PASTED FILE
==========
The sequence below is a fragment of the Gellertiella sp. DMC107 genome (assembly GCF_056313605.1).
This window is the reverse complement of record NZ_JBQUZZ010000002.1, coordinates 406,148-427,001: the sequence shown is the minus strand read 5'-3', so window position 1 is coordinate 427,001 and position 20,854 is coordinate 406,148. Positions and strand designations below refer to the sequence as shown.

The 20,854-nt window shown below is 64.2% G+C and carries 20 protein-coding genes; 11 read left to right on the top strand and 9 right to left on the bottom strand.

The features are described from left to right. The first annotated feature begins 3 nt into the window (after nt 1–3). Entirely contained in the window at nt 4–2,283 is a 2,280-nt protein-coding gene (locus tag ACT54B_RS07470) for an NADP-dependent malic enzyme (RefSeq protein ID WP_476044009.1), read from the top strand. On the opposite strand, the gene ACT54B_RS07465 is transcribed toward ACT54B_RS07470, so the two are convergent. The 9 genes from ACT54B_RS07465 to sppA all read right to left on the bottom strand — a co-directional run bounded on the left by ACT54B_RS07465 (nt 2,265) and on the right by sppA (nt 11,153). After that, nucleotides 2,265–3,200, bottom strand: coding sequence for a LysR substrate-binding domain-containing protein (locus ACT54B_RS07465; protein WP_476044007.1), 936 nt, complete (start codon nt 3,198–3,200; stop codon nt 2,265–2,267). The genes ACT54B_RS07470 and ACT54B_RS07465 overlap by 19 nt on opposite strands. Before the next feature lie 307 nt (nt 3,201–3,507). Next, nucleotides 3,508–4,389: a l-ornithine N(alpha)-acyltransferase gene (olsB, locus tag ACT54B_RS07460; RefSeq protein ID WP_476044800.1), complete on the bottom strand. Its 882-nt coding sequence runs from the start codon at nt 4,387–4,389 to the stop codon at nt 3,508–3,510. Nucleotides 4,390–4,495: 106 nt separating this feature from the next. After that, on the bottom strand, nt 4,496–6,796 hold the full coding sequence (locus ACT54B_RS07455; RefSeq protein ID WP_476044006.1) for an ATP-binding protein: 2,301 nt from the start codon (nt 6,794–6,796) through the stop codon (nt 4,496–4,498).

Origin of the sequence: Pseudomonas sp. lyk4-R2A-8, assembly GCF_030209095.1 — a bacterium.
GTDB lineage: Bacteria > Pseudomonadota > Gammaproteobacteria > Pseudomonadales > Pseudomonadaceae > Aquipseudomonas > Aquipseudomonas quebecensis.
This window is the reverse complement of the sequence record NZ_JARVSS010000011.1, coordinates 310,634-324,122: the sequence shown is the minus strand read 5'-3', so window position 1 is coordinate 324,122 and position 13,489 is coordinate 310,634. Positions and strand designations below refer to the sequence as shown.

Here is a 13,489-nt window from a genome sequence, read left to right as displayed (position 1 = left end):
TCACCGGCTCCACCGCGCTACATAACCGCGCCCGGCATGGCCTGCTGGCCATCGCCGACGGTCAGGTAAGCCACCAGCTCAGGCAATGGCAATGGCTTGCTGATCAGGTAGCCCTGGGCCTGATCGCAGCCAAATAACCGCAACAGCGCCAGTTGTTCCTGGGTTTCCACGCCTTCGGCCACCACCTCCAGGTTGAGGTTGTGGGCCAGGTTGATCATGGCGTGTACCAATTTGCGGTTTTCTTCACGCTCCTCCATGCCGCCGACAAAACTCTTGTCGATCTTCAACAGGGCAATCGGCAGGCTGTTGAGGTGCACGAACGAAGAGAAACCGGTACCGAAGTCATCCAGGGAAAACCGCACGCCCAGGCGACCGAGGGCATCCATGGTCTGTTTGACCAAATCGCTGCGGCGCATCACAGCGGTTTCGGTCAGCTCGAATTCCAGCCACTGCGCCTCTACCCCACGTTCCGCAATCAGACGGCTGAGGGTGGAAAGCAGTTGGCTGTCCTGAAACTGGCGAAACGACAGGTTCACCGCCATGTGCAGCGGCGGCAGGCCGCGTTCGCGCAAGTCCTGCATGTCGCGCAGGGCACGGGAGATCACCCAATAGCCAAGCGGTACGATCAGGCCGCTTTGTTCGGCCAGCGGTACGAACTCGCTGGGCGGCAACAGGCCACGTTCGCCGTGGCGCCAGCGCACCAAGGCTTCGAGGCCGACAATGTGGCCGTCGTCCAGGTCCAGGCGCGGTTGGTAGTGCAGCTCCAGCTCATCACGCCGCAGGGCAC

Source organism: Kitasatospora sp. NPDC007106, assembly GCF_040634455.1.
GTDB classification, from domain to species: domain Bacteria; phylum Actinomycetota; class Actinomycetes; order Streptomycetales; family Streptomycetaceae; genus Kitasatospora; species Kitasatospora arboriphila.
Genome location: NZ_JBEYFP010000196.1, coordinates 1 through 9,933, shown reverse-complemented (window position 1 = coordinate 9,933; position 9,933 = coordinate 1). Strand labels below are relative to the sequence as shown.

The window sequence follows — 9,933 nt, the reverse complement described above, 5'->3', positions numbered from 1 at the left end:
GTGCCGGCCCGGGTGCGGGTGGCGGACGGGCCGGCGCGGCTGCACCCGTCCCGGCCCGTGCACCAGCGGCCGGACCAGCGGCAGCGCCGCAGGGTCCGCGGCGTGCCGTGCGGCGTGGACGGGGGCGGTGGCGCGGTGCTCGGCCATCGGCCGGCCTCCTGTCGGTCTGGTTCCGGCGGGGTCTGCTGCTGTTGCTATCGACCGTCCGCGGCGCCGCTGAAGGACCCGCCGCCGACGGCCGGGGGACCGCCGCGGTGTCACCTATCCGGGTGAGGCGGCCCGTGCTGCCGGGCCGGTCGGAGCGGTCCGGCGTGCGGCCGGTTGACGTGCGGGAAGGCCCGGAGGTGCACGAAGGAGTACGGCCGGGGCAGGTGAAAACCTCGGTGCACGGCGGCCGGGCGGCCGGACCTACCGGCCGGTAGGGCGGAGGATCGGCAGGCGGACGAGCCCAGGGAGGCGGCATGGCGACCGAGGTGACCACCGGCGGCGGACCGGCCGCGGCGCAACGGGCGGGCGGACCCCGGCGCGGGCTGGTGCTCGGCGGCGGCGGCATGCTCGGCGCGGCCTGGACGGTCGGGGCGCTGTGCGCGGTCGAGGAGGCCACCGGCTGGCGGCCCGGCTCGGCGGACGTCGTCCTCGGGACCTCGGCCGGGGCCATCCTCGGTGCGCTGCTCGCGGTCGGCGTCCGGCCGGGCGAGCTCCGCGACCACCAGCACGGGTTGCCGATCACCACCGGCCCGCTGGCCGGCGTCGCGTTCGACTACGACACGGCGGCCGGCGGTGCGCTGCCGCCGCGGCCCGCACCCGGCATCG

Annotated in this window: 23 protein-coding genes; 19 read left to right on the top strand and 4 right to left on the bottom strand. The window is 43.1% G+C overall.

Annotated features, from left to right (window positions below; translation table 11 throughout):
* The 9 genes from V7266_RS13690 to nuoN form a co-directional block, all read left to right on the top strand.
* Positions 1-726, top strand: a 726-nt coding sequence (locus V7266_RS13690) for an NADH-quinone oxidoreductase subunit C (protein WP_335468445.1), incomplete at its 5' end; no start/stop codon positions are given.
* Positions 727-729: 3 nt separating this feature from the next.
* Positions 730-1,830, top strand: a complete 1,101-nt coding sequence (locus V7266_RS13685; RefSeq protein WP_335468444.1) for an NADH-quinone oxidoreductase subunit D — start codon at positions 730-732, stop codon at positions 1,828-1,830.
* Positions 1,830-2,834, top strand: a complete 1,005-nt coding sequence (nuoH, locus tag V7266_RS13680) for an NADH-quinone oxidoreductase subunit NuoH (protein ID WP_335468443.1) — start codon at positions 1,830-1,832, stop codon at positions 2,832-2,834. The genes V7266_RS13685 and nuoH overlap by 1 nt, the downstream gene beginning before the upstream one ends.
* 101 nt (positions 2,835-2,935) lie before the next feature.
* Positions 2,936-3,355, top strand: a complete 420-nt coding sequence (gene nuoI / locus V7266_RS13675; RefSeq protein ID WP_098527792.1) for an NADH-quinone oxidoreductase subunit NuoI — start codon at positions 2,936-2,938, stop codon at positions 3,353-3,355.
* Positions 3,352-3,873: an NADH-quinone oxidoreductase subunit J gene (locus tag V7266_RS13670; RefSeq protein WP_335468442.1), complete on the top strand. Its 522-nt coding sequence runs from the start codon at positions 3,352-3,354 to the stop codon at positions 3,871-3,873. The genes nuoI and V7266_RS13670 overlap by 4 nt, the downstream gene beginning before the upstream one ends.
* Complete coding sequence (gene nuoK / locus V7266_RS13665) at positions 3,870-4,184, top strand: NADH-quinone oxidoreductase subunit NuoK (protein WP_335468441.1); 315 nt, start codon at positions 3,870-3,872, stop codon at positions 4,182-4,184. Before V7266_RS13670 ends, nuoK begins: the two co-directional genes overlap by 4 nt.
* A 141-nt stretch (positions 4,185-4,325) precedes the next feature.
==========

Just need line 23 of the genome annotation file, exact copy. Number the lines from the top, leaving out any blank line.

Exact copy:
* Positions 2,936-3,355, top strand: a complete 420-nt coding sequence (gene nuoI / locus V7266_RS13675; RefSeq protein ID WP_098527792.1) for an NADH-quinone oxidoreductase subunit NuoI — start codon at positions 2,936-2,938, stop codon at positions 3,353-3,355.